A recent book by Madhusuree Mukherjee titled “Churchill’s Secret War,” facts hidden for decades revealed on how the British purposely starved Bengalis to death in 1942. The man made famine resulted in massive deaths due to starvation and malnutrition.
There are many reasons why over 3 million Bengalis were starved to death in one of largest genocides committed due to lack of food.
1) Wheat from Australia transported to British troops in the Mediterranean and Balkans instead of starving Indians in Bengal.
2) Under Winston Churchill’s leadership, massive quantities of food was turned down from the United States and Canada.
3) “Scorched Earth Policy” In case the Japanese took over the Bay of Bengal, food was destroyed so that no food would be left for the Japanese
The author of the book blamed Churchill for the loss of human life in India.
“If it was someone else other than Churchill, I believe relief would have been sent, and, if it wasn’t for the war, the famine wouldn’t have occurred at all,” Mukherjee
“Churchill’s attitude toward India was quite extreme, and he hated Indians, mainly because he knew India couldn’t be held for very long. One can’t escape the really powerful, racist things that he was saying. It certainly was possible to send relief but for Churchill and the War Cabinet that were hoarding grain for use after the war.”
After receiving a telegram about the deaths related to famine in the Bengal, Churchill responded by saying that he regretted that nationalist Mahatma Gandhi was not a victim.
In a high level meeting Churchill was quoted saying the reason for famine was because Indians “breed like rabbits.”
Churchill has also been documented in saying “I hate Indians. They are a beastly people with a beastly religion.”
The other causes which contributed to the famine were: 1) Burma being taken by the Japanese 2) Cyclone in 1942 3) Panic that the Japanese would take the Bay of Bengal 4) Damage to rice crop due to tidal waves and fungal disease epidemic.
The occupation of Burma, a major rice exporter by the Japanese in 1942 caused a cut off of supply to bengal.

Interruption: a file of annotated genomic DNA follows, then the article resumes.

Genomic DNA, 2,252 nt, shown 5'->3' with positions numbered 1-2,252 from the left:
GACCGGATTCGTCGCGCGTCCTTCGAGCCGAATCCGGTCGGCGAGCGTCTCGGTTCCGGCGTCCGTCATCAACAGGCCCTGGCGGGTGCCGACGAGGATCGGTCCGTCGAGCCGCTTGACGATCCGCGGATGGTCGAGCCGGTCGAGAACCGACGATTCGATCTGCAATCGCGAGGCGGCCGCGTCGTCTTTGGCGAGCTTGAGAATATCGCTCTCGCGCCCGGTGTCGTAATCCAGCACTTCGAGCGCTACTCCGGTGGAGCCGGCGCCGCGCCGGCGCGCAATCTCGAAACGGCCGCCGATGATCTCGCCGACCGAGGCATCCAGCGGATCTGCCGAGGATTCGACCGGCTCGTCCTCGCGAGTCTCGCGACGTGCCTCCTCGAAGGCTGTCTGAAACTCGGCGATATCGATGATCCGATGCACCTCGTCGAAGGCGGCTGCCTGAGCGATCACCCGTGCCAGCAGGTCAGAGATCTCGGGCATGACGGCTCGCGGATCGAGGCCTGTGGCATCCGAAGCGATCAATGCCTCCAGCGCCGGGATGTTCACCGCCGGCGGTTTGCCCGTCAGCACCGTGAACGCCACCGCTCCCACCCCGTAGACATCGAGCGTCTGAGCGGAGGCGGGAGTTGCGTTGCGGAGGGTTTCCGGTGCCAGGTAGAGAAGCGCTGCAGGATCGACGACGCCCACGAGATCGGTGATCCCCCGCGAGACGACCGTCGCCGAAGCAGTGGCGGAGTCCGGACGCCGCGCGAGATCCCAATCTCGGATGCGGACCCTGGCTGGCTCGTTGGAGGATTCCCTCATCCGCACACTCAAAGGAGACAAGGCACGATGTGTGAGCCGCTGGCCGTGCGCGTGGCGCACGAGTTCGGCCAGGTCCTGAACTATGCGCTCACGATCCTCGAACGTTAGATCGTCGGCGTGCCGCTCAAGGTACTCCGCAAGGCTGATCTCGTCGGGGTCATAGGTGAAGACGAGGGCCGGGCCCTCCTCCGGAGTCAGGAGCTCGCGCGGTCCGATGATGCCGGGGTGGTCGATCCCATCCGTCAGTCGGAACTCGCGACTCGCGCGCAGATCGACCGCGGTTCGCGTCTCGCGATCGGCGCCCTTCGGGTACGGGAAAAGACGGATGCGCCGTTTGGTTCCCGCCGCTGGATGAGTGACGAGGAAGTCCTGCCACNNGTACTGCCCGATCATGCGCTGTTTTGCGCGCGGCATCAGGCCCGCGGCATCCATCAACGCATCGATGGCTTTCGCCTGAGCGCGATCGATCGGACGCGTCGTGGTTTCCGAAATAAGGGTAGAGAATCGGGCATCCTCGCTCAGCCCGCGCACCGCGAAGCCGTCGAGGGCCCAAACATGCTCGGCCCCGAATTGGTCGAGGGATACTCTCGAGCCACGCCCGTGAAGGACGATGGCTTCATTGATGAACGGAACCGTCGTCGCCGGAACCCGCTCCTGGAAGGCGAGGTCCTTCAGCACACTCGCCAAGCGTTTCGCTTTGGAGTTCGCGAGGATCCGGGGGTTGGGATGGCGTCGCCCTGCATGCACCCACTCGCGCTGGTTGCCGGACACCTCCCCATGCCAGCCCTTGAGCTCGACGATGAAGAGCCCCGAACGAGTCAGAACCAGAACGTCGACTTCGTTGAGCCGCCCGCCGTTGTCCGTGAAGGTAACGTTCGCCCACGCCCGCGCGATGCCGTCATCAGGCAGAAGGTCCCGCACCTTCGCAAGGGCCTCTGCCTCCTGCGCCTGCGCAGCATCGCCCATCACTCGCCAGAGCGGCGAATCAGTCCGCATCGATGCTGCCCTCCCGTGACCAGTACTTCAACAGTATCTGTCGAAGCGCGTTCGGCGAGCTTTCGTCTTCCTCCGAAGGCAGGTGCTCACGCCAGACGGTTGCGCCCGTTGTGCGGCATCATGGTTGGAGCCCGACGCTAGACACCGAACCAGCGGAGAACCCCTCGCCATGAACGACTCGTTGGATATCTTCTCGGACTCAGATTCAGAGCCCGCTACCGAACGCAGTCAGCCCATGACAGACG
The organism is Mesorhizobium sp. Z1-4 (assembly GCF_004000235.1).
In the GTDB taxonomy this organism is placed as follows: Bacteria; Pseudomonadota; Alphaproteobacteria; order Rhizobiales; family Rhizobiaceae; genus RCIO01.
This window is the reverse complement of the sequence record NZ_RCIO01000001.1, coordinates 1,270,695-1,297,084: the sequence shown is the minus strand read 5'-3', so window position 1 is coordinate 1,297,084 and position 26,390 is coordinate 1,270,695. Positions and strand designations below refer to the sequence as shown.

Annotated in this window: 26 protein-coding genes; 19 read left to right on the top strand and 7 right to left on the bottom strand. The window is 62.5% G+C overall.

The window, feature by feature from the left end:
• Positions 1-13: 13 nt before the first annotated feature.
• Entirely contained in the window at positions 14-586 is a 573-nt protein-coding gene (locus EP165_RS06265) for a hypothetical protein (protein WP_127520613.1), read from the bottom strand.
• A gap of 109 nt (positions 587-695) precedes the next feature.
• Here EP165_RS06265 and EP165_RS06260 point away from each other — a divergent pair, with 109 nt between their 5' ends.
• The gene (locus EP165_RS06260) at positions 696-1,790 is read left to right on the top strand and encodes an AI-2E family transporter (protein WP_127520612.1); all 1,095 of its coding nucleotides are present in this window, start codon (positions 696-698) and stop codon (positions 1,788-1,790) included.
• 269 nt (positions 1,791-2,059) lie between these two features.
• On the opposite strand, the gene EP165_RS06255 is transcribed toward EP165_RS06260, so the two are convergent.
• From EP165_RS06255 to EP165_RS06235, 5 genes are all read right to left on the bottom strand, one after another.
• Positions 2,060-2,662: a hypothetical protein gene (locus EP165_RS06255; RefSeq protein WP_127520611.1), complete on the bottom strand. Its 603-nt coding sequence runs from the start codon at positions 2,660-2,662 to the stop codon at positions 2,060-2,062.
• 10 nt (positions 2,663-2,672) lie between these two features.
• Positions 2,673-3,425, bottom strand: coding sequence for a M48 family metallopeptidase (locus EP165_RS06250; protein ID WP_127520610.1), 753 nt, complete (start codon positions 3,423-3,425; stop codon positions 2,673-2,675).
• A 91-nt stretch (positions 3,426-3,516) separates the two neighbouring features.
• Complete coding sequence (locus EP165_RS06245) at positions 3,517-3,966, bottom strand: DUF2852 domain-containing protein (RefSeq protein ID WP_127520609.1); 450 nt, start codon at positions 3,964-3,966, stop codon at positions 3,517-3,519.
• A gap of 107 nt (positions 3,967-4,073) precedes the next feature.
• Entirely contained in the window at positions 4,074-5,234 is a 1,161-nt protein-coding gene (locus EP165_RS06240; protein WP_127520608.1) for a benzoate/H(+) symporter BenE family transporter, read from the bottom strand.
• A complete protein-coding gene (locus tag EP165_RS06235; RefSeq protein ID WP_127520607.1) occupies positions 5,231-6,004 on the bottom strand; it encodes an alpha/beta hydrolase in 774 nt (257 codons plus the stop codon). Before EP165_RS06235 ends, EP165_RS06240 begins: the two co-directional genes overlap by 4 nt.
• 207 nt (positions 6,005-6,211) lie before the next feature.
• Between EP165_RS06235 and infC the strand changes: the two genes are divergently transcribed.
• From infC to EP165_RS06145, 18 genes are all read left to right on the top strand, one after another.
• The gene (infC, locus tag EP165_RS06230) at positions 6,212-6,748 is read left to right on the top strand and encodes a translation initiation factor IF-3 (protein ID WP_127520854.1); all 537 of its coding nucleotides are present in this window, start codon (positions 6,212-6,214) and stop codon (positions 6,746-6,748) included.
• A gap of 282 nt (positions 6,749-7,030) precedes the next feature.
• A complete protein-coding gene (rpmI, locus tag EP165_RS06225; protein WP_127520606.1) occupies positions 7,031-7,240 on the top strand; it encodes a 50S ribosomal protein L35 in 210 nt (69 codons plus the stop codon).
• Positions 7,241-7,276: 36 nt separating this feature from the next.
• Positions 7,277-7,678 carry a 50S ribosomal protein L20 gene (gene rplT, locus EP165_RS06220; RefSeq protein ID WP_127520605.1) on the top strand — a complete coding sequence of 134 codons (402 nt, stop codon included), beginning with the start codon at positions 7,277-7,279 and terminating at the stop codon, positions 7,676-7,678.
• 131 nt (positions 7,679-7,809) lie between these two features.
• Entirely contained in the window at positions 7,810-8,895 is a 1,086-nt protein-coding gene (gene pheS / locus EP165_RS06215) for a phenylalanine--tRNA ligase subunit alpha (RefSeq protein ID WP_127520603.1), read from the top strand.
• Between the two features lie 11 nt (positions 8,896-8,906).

Dr. Gideon Polya, an Australian biochemist, has called the Bengal famine a man-made “holocaust.”
“The British brought an unsympathetic and ruthless economic agenda to India,” he wrote.
Polya went onto say “loss of rice from Burma and ineffective government controls on hoarding and profiteering led inevitably to enormous price rises. Thus it can be estimated that the price of rice in Dacca (East Bengal) increased about four-fold in the period from March to October 1943. Bengalis having to purchase food (e.g landless laborers) suffered immensely. Thus, it is estimated that about 30 percent of one particular laborer class died in the famine.”
Author Madhusree Mukerjee tracked down some of the survivors and paints a chilling picture of the effects of hunger and deprivation.
In Churchill’s Secret War, she writes: “Parents dumped their starving children into rivers and wells. Many took their lives by throwing themselves in front of trains. Starving people begged for the starchy water in which rice had been boiled. Children ate leaves and vines, yam stems and grass. People were too weak even to cremate their loved ones.”
“No one had the strength to perform rites,” a survivor tells Mukerjee. “Dogs and jackals feasted on piles of dead bodies in Bengal’s villages.”
By 1943 hordes of starving people were flooding into Calcutta, most dying on the streets. The sight of well-fed white British soldiers amidst this apocalyptic landscape was “the final judgement on British rule in India”, said the Anglophile Jawaharlal Nehru.
Churchill could easily have prevented the famine. Even a few shipments of food grain would have helped, but the British prime minister adamantly turned down appeals from two successive Viceroys, his own Secretary of State for India and even the President of the US .
Churchill was totally remorseless in diverting food to the British troops and Greek civilians. To him, “the starvation of anyhow underfed Bengalis (was) less serious than sturdy Greeks”, a sentiment with which Secretary of State for India and Burma, Leopold Amery, concurred.
According to Mukerjee, “Churchill’s attitude toward India was quite extreme, and he hated Indians, mainly because he knew India couldn’t be held for very long.”